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clubs before he was one and twenty, and fo improved, in them, his natural gaiety of temper, that you might frequently trace him to his lodgings by a range of broken windows, and other the like monuments of wit and gallantry. To be fhort, after hav. ing fully established his reputation, of be ing a very agreeable rake, he died of old age at five and twenty."

[Port Folio.]

IF a wholesale dealer in Literature can, by an infinuating preface, prevail with people to buy the whole piece, his bufinefs is done, and it is too late for the deluded purchafer to repent, be the goods ever fo flimfy, but a weekly retailer is conftantly bound to his good behaviour. Like cer tain officers he holds his honours and profits only during pleafure, and, whatever may be his firft fuccefs, as foon as he flags in his weekly courfe, he is rigorously ftruck off at once from his two penny tablishment.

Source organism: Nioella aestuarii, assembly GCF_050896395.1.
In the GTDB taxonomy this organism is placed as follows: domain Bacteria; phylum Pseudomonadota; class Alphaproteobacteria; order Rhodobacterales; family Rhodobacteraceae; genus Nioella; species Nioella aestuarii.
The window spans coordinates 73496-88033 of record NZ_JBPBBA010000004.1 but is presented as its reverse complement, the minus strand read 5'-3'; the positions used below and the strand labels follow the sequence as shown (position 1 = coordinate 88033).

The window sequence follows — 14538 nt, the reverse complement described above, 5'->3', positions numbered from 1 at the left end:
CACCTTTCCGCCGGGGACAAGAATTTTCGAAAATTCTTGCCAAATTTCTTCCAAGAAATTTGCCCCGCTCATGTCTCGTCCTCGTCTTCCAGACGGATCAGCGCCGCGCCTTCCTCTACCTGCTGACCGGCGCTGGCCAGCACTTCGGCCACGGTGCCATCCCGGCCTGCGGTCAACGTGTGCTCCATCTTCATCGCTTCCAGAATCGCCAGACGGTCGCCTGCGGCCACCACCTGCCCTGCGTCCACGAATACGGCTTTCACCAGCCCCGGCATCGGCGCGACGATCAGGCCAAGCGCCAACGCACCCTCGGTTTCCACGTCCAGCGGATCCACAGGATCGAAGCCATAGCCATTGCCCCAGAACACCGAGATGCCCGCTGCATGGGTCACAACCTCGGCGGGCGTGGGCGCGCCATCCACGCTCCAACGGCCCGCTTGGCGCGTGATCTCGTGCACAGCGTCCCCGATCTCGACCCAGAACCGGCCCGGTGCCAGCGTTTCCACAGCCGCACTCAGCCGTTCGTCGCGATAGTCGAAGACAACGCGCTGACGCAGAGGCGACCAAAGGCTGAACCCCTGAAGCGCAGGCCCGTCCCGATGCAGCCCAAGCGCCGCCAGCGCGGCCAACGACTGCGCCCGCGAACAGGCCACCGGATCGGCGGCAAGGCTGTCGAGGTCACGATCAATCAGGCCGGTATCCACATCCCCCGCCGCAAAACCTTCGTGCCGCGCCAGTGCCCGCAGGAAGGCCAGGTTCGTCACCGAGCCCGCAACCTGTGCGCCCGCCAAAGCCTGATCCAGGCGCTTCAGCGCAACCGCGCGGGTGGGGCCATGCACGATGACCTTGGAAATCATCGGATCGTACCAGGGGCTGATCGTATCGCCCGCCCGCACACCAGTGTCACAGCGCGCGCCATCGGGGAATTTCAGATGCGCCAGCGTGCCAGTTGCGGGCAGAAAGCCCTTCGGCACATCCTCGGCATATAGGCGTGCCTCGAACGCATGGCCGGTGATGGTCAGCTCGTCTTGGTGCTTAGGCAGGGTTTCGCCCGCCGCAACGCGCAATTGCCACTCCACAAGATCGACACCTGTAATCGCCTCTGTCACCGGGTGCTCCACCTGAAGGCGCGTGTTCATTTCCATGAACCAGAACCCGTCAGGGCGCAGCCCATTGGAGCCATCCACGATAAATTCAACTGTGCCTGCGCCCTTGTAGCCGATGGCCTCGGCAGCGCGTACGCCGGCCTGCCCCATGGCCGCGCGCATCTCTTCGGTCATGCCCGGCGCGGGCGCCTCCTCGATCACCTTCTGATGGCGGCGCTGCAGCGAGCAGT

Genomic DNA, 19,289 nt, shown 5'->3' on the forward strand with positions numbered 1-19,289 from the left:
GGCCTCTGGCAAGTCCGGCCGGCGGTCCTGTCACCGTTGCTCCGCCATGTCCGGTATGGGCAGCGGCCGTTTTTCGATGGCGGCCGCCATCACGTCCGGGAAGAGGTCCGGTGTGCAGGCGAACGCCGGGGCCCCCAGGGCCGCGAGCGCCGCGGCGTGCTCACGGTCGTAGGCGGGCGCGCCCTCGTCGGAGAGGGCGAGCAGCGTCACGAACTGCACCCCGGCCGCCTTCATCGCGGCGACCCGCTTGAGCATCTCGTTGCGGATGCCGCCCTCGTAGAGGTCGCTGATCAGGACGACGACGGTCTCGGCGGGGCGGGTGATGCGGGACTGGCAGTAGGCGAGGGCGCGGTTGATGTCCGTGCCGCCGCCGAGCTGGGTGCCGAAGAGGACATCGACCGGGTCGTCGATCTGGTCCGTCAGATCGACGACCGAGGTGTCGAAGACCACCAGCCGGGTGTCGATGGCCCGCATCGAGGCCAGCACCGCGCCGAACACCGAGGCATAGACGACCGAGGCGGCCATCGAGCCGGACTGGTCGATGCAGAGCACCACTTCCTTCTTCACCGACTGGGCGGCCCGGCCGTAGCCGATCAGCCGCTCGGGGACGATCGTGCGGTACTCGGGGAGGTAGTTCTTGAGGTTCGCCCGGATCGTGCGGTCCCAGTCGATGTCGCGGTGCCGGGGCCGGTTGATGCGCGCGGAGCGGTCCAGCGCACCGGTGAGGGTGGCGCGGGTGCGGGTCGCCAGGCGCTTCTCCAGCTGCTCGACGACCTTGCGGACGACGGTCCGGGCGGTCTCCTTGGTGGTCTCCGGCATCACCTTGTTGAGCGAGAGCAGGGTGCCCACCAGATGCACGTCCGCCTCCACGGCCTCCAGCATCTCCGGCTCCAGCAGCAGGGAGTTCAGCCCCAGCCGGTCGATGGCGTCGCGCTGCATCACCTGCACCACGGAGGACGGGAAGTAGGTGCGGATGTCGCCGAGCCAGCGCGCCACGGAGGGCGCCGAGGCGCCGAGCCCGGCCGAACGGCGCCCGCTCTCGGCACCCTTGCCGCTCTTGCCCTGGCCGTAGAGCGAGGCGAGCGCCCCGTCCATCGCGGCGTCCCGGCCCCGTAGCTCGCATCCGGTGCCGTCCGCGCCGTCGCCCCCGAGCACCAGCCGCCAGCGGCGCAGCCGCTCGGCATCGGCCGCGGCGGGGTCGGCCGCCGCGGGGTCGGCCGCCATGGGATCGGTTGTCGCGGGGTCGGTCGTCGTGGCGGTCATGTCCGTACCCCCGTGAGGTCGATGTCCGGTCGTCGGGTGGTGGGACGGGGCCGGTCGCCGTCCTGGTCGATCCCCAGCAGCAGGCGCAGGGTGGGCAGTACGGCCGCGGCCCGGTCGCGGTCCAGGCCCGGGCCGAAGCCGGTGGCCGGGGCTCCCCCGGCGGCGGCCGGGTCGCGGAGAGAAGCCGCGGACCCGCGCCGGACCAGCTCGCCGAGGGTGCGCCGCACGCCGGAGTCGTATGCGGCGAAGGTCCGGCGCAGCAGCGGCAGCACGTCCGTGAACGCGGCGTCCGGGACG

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Driginal Ellaps.

Hither the products of your closet-labors bring,
Enrich our columns, and instruct mankind.




No. III.




people will, in fimilar circumstances, gen-
erally act in a fimilar manner.


The country of our forefathers' fepul-
chres, the British ifland, has, in latter a-
ges, been a theatre of very important po-
litical scenes, which cannot be contem-
plated with too much care and attention,
by people who enjoy freedom and wish
to perpetuate the bleffing. English hifto-
ry, till within the period of from two to